How the money is used

SEED found that the way the recipients spent their $500 was mainly on necessities, and that their spending differed from before and after the COVID-19 pandemic.

Spending before the COVID-19 pandemic

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Infographic of SEED recipient spending
SEED Participant Spending Before the COVID-19 Pandemic - How SEED recipients spent their money, before the COVID-19 pandemic

 

Stories from recipients

"Rory Thacher, 29, is a custom motorcycle saddle bag maker with a store front in Stockton. Thacher is a college graduate with a communications degree. He said since receiving the $500 a month via debit card in February, he has saved most of it up to pay off student loans, pay for a vacation or invest into a retirement fund."

From ABC 10 News, San Diego, CA.

"Tomas Vargas, 36, is married with two children under his roof, an 8-year-old girl and a 6-year-old boy. One of the things he managed to do with the UBI grant [universal basic income] was spring for tutors for them. His daughter wants to be an astronaut and his son is good at math. 'It freed me up and gave me just another gust of wind,' says Vargas, who recently landed a new job at the local airport."

From The Record, Stockton, CA.

"For Falaviena Palefau, 30, her priorities were utility bills and debts she'd accrued. Another was getting her driver's license, something she kept 'putting off to the side because there's more important things.' She also noticed that the guaranteed income, dispensed via ATM card halfway through the month, really helped at the end of the month, when her food stamps often ran out and she and her two children might have to visit a local food bank. 'Being able to provide for my kids ... for me, that's a really big deal,' Palefau told ABC News. So were her daughter's shoes. 'She asked to get a pair of shoes that she wanted for some time now,' Palefau said, referring to her daughter. 'It felt so good to give her the money and go get it.'"

Spending during the COVID-19 pandemic

“We found that during the COVID time, food spending went up, from about a third of all purchases to up to 50 percent. Spending declined on things like appliances and clothing, et cetera. Folks are really hunkering down and making sure they have the basics to shelter in place.” -Mayor Michael Tubbs
 
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Infographic of changes in spending for food compared to other categories.
SEED Participant Spending During the COVID-19 Pandemic, March-June 2020 - From KQED's The California Report, interview with Lily Jamali and Mayor Michael Tubbs
 

Stories from recipients

“The SEED money has allowed me to purchase food for my family, so I had enough when the pandemic hit. It’s only 500 dollars, but it does make a big difference to a single mother supporting a family. It allows my kids to eat.” – Lorrine Paradela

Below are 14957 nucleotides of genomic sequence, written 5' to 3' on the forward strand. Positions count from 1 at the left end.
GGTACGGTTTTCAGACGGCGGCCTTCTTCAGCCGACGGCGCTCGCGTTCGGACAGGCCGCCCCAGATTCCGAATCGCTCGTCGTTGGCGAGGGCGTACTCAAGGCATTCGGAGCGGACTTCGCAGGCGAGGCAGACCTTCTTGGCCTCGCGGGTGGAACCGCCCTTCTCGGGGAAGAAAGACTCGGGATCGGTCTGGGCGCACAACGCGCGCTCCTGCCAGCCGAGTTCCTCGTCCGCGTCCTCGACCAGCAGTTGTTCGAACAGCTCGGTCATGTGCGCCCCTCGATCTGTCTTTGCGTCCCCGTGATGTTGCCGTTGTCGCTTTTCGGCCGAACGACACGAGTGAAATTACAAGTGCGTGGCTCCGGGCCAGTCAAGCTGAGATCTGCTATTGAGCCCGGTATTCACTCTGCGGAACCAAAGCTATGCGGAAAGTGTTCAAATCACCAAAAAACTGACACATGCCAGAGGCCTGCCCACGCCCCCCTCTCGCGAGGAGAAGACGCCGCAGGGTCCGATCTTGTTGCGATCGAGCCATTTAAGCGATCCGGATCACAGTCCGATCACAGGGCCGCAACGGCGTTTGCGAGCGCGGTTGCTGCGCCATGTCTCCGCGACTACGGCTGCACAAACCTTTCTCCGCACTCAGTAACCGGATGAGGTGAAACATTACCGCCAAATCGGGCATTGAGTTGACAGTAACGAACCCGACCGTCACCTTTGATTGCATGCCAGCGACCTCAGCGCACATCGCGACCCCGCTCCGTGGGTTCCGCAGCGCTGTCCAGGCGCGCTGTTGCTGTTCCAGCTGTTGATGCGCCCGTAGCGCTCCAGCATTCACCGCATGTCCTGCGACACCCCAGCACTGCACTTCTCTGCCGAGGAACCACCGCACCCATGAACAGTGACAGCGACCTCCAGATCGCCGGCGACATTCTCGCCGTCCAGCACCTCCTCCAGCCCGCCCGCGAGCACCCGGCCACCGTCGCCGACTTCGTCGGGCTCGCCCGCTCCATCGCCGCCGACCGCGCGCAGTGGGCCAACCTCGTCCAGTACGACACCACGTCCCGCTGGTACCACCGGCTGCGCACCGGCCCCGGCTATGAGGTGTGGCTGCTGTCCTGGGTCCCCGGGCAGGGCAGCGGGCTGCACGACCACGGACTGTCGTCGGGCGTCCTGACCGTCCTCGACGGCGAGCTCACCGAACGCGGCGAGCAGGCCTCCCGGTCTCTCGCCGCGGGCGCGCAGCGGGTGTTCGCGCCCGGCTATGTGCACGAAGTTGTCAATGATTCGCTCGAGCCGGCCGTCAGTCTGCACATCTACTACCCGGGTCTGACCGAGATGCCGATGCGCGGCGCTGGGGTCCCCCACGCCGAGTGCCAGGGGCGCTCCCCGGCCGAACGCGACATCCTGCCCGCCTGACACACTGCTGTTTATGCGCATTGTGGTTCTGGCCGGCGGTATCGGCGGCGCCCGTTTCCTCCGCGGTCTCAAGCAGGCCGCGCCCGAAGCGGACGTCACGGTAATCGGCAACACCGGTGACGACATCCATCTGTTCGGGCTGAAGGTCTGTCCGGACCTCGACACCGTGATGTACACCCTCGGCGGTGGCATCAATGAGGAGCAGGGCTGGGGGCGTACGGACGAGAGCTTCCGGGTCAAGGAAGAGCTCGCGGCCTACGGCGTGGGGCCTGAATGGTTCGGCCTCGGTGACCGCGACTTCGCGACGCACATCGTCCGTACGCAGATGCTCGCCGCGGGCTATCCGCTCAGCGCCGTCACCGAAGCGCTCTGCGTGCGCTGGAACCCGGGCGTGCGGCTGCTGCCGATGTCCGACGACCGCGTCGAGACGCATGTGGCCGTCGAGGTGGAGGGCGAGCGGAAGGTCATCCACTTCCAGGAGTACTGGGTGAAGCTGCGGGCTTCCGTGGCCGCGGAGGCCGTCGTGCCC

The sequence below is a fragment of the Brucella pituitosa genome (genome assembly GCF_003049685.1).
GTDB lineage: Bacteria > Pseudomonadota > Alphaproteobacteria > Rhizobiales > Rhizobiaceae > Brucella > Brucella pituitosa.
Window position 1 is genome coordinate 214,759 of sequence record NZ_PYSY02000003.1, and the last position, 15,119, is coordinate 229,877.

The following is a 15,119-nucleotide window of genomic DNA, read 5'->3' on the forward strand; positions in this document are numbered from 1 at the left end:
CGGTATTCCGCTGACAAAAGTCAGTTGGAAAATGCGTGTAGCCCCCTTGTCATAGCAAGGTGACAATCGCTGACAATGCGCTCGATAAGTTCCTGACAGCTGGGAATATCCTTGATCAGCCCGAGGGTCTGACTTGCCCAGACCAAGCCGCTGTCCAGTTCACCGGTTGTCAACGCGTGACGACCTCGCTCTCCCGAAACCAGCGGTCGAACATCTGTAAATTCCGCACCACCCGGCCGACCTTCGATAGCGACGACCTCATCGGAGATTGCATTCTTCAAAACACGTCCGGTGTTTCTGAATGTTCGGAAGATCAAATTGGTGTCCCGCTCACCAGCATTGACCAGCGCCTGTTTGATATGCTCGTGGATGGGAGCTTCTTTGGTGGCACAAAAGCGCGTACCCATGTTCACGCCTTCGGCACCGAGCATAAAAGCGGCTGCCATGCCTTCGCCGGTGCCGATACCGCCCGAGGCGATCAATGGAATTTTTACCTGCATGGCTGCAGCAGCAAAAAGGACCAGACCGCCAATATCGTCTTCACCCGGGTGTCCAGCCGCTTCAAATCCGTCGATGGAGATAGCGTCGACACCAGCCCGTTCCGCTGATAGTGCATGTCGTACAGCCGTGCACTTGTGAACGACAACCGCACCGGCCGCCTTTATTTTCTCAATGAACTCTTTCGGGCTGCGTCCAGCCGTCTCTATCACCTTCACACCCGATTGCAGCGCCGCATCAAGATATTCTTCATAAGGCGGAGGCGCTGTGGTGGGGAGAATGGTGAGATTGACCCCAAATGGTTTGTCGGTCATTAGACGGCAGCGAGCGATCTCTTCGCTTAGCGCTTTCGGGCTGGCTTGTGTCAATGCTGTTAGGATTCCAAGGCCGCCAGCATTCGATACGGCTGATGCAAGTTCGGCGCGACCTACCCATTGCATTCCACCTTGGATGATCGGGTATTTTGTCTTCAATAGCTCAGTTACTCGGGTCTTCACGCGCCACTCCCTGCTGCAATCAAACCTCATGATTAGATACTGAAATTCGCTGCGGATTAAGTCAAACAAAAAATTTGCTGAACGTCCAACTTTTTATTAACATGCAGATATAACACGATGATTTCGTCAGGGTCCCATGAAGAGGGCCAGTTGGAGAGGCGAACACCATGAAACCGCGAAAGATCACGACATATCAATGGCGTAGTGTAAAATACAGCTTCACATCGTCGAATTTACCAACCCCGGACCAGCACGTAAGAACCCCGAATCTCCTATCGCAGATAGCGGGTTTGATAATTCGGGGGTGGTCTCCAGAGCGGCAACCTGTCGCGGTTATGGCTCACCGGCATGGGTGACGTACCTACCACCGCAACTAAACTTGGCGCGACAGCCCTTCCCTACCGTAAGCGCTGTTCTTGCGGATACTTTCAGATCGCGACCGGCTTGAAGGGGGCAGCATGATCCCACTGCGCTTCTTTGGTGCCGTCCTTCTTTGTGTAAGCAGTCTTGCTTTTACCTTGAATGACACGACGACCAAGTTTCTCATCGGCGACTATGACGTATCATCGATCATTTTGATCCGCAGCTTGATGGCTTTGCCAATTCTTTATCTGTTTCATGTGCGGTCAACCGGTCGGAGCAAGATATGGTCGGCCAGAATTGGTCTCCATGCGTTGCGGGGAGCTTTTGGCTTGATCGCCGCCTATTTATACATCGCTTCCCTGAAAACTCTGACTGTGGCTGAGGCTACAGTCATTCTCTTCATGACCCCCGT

From The Houston Chronicle, Houston, TX

“SEED has given me peace of mind. I don't need much since the pandemic, but I have confidence that we’ll be ok. For now, I am focused on saving each month so I’m not at zero when this is over.” - Virginia Medina

From The Houston Chronicle, Houston, TX

What Stockton has learned from SEED... and what you can, too

"The financial difficulties associated with at-home parenting, terminations, and working from home shared by SEED participants represent windows into American life. Conventional wisdom dictates we’re to have three months of savings for emergencies, but due to rising inequality few did — and apparently, few corporations did either. More people filed for unemployment in March and April than during the Great Depression. The CARES Act provided a modest $1,200 stipend to many, but not all. Bipartisan support for stimulus payments offers hope, but payments need to match the scale, scope, and duration of the crisis. In this, we look toward what we’ve learned from SEED," according to Amy Castro Baker and Stacia Martin-West, SEED researchers, in The Appeal.

Castro Baker and Martin-West offered further context about why the COVID-19 pandemic gives additional importance to focusing on those earning lower wages:

  • "First, we must preserve existing benefits like health insurance, food stamps, and Supplemental Security Income to protect the most vulnerable. 
  • Second, we must provide recurring cash transfers to workers facing the most risk — and who we now count on to save us. 
  • Third, we must realize this window of opportunity, a moment in history for reimagining a more just trajectory."
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Photo of Stockton, CA Mayor Michael Tubbs
Michael Tubbs, Mayor of Stockton, CA. Picture from his Twitter profile, @MichaelDTubbs

"Coronavirus is far too bleak to talk about silver linings...but the coronavirus will leave legacies, and one may be the way it made the country reconsider its economic foundation. 'Every century or so we find a way to be more humane, more civilized, and extend the safety net,' Mayor Michael Tubbs says. '300 years ago, I was literally property. Sometimes it takes a pandemic, a crisis, or in the case of slavery, a war, to get where we need to be.” - Mayor Michael Tubbs, from Cal-Alumni Association Magazine, University of California-Berkeley

Ready to learn more and take action?